|This is the talk page for discussing improvements to the Tab key article.
This is not a forum for general discussion of the article's subject.
|WikiProject Computing||(Rated Start-class)|
- 1 Proposed Move
- 2 Character vs. Key
- 3 programable printers
- 4 Human factors
- 5 Bias: Tabs in programming
- 6 Bias: "most incompatibility and conversion issues"
- 7 back tab key
- 8 Tabs in wiki markup
- 9 de facto standardized
- 10 No mention of the synonym 'hard tab'
- 11 Usage in computer games
- 12 I really need a tab character. Does anyone have one I can use?
- Add any additional comments
Character vs. Key
Looking at this again, most of the article seems to be about the character rather than the key. Maybe it should have been moved to Tab (character)? It is probably OK where it is, as the character is derived from the key and is almost wholly used for indentation or tabulation. However, I would be grateful if anyone could comment on this before I disambiguate all the links to tab.
IBM Key punches were card programmable. You programmed the tab stops (among other things) on a punch card, and loaded the card onto the control drum. 18.104.22.168 06:08, 21 March 2007 (UTC)
A subtle reason why many people don't like the tabs is because the tab key is on the left edge of the key board. Very few people are aware of the extent to which human factors like keyboard layout precondition their responses. —The preceding unsigned comment was added by 22.214.171.124 (talk) 06:14, 21 March 2007 (UTC).
Bias: Tabs in programming
"This of course is wrong; good programming practice means ..."
Clearly this is an opinion, it needs removing or a citation, though there are no rules written in stone regarding the construction of code.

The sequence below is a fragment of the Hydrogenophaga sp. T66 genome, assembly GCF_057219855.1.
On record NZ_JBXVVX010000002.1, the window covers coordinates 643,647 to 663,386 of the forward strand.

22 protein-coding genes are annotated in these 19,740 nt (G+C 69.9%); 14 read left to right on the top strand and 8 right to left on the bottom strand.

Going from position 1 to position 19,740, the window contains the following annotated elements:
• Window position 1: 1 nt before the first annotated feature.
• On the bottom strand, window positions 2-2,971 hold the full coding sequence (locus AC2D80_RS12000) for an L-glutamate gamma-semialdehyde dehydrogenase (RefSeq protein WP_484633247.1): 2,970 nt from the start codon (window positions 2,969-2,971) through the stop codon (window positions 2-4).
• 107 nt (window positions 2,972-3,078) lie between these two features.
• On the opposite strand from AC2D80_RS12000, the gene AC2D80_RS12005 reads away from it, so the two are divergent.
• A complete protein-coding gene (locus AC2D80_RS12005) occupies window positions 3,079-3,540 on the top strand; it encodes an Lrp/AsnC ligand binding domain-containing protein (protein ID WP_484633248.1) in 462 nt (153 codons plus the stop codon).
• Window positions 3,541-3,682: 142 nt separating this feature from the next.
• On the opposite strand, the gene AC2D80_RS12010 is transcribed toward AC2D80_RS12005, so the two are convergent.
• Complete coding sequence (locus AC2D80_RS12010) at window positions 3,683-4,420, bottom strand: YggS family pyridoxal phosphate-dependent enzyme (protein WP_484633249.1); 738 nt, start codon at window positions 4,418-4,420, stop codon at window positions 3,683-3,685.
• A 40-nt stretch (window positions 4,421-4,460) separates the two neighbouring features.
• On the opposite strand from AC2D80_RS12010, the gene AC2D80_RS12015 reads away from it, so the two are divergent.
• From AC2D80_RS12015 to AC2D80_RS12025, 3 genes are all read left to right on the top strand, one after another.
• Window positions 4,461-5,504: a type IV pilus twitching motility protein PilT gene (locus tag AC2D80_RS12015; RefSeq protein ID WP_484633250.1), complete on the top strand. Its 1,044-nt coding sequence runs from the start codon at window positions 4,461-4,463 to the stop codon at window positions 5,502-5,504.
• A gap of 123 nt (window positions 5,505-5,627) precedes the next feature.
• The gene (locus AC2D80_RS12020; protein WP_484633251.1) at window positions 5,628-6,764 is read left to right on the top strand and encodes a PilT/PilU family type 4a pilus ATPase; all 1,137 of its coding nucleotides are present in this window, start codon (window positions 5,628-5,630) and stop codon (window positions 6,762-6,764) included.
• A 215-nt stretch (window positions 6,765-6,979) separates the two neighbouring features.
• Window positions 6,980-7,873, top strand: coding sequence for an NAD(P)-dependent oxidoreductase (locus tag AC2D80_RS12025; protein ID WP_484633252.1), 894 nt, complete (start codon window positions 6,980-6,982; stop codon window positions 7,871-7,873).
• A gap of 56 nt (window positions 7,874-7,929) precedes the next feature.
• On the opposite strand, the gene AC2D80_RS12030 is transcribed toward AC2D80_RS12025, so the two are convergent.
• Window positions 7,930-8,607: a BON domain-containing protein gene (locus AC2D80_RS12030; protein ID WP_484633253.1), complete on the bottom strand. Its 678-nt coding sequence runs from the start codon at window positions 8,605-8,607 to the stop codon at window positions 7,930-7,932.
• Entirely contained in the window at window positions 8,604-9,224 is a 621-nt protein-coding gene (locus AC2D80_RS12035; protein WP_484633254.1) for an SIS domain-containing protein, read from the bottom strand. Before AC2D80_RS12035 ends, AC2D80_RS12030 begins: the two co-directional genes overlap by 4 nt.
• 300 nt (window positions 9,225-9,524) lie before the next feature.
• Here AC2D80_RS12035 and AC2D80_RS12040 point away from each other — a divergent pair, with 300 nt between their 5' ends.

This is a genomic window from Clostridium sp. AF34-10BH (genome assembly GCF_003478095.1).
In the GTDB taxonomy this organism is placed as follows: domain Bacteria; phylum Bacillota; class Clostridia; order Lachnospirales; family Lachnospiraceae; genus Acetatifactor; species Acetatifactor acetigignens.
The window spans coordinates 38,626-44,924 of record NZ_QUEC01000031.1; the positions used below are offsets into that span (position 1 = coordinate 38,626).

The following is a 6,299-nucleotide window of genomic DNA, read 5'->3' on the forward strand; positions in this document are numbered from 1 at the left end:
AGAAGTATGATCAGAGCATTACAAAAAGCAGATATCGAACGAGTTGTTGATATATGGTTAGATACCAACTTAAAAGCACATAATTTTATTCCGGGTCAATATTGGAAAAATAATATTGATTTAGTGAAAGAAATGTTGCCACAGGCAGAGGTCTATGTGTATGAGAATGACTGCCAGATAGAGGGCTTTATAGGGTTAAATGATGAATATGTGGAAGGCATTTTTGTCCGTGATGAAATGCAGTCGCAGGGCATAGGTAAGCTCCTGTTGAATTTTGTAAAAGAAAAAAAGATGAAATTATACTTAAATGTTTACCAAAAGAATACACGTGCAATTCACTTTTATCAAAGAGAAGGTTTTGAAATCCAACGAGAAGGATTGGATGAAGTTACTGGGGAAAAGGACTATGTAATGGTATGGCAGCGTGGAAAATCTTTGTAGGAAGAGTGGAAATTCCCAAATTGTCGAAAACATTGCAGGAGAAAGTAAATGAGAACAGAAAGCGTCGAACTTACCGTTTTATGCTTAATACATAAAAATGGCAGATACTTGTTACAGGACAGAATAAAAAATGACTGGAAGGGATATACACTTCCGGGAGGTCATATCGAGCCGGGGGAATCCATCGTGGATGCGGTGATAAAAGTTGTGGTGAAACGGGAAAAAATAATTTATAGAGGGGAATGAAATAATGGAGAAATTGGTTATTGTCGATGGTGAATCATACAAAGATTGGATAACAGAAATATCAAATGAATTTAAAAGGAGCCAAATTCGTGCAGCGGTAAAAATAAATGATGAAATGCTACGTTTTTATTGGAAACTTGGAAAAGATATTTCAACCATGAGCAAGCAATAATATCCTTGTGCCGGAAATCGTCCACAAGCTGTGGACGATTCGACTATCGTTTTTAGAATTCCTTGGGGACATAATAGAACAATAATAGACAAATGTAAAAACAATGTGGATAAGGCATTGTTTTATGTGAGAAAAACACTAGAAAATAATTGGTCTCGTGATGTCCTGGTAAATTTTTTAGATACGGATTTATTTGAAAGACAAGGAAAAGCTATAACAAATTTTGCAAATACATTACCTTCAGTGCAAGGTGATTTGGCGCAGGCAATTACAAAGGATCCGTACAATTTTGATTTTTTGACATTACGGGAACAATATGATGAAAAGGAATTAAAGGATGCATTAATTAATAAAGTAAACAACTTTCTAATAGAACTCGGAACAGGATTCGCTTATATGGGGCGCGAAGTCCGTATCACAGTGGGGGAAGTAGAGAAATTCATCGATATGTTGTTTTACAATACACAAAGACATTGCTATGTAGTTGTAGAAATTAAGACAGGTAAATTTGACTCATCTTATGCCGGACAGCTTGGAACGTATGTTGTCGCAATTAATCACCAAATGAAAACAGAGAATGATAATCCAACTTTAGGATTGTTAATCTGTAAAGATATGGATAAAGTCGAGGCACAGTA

A description of the "Tab key" doesn't need to mention programming in the first place. This page should really focus on the origins of the key, modern applications up till the last decade or so, and that's all. I'm pulling the whole section on 'whitespace in programming' because it has nothing to do with the tab key. The HTML section is pushing it, IMHO, but it sort of completes the tables on a typewriter -> printer control code -> on screen formatting evolution. Still, the HTML part could be replaced with something more generic, like a description of tab stops in word processors. A very, very brief mention of how the tab key is overloaded for a number of different computing tasks might cut it. —Preceding unsigned comment added by 126.96.36.199 (talk) 07:11, 21 January 2009 (UTC)
Bias: "most incompatibility and conversion issues"
The following statement is biased:
"The most incompatibility and conversion issues ensue when the tab key generates HT characters and the editor is configured for tab stops spaced anything but the de facto standard, which for Unix, Unix-derived systems and older systems is every 8 characters and for Windows programming, every 4 characters. Interesting possibilities include 2 and even 3."
First, it would be interesting to see a citation that that is the most common problem. Second, the "problem" described isn't really even a problem in most cases because indentation is for indentaton, not formatting, and any code that doesn't look right unless indented a certain width is sloppy code. Third, a common problem (in my experience) is inconsistent spaces-for-tabs, where part of the program has four space indents, others have five, or two, or eight.